Well, I learned a lot about people! That’s for sure (laughs)! I learned a lot about the music business the hard way. I had a very, I guess you could call it a baptism of fire, with an initial label experience and I’ve gone on from there. After the release of Future Perfect in 2001, I founded my own label and was encouraged by friends who worked with me, publicists, distributors and everybody…they all joined together and helped be do this. I found the best after having seen the worst. Since then, I’ve had to learn the business as I go. I’ve kept very true to myself and true to my principles. I don’t compromise in that I don’t wanna sell out and just make an easy one. If I wanted to make loads of money I would write commercial hits for other artists but I don’t do that. I love what I do and I love that it is what it is and that I control every aspect of it. Nobody gets to tell me what to do. And it’s not about being a control freak, it’s just that the biggest complaint for artists is that they write wonderful music that feels very much an expression of their souls and yet they end up having to treat it like it’s a product to be packaged and re-packaged, changed and adjusted and twisted one way or another and being sold to people. Really, it’s all about shares and maximizing the potential to make money. Money is a consequence, it’s not a goal. I’ve learned…I’ve been very good with some people who didn’t quite return the favor. I’ve learned to be a little more selective with my kindness. I have great people around me and I have learned that one aspect of the music business is that it will attract people who are “Peter Pan”, people who wanna stay in their 20’s forever. There are a lot of great people in this business on all levels and aspects, and avoiding the people who are toxic and bitter and who are essentially shit-stirrers, and building a core around you that supports you and work great together allows you to surround yourself with a bunch of friends rather then people who are unknown to each other and treat it like it’s a boring job with no fun or no wonder in it. A lot of the changes in this last year have really been about solidifying that. I’ve done a lot in the past 20 years to maintain the aspect of keeping myself…that it’s not killing me or dragging out my energy. I have great people around me and I’m focused on that. In this past year I have really lucked out and come across some across some incredible people that I work with. We are friends both on tour and off and connect creatively and have a wonderful time. Everybody feeds off of each other and those are the most important things to learn. The people around you are everything.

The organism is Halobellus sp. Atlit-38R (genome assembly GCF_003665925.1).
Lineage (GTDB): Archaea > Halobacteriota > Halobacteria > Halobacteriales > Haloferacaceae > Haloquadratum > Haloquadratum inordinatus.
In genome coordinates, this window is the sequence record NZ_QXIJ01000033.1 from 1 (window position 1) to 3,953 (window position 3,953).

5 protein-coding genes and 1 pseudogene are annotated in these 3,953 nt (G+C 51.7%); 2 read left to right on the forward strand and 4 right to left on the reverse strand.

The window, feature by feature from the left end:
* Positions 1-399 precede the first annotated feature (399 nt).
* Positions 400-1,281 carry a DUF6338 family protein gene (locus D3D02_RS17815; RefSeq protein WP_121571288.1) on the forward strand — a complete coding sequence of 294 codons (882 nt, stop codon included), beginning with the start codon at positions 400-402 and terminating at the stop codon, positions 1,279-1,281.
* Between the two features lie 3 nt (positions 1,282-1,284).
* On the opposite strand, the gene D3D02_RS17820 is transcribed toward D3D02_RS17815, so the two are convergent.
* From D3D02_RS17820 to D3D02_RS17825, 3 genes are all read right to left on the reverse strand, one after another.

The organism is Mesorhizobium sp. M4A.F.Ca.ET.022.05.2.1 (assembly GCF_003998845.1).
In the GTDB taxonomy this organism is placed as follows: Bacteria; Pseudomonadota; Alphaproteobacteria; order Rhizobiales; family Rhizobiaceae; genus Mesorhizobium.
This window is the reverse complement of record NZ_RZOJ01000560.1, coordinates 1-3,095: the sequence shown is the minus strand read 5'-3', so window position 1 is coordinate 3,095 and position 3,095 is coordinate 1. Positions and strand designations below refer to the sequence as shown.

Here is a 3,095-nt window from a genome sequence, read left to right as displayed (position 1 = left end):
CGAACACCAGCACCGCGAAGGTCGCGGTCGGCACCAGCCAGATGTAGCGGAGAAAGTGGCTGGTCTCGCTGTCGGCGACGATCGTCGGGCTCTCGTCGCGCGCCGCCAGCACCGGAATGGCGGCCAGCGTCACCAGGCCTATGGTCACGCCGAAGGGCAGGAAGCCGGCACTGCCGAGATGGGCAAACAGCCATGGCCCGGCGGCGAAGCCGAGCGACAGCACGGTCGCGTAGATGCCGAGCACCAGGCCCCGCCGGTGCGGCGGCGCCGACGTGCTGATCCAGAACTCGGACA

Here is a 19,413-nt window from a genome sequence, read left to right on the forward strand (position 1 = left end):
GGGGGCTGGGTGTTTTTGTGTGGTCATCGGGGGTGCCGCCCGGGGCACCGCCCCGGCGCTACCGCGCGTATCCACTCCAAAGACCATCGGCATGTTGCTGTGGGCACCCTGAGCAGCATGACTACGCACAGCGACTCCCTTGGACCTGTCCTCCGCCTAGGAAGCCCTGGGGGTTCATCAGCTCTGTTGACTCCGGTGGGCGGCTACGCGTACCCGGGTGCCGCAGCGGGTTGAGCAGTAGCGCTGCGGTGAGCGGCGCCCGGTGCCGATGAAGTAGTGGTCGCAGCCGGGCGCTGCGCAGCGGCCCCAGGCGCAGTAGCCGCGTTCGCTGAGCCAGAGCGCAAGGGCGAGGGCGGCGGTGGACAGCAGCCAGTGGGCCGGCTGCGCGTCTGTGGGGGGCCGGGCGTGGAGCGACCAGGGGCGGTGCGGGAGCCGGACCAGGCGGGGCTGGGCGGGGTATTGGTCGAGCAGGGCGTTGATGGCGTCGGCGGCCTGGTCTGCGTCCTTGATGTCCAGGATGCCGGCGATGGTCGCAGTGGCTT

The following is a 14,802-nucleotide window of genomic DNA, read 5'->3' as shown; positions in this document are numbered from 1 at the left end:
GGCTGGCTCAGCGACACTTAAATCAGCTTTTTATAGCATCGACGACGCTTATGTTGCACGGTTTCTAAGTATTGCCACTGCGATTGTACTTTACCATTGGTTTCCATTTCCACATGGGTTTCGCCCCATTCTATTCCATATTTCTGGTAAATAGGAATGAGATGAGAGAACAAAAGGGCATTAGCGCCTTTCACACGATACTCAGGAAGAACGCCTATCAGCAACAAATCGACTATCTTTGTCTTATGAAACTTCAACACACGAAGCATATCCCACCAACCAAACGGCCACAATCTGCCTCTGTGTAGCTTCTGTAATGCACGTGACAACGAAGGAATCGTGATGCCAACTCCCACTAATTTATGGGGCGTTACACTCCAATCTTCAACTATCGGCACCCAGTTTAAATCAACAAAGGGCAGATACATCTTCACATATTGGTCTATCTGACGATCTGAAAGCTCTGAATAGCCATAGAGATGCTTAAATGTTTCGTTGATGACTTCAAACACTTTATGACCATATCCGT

You place a lot of emphasis on your live shows. What goes into planning a tour for you and what you want your stage production to look like? How different is the planning for large venues versus smaller, more intimate venues?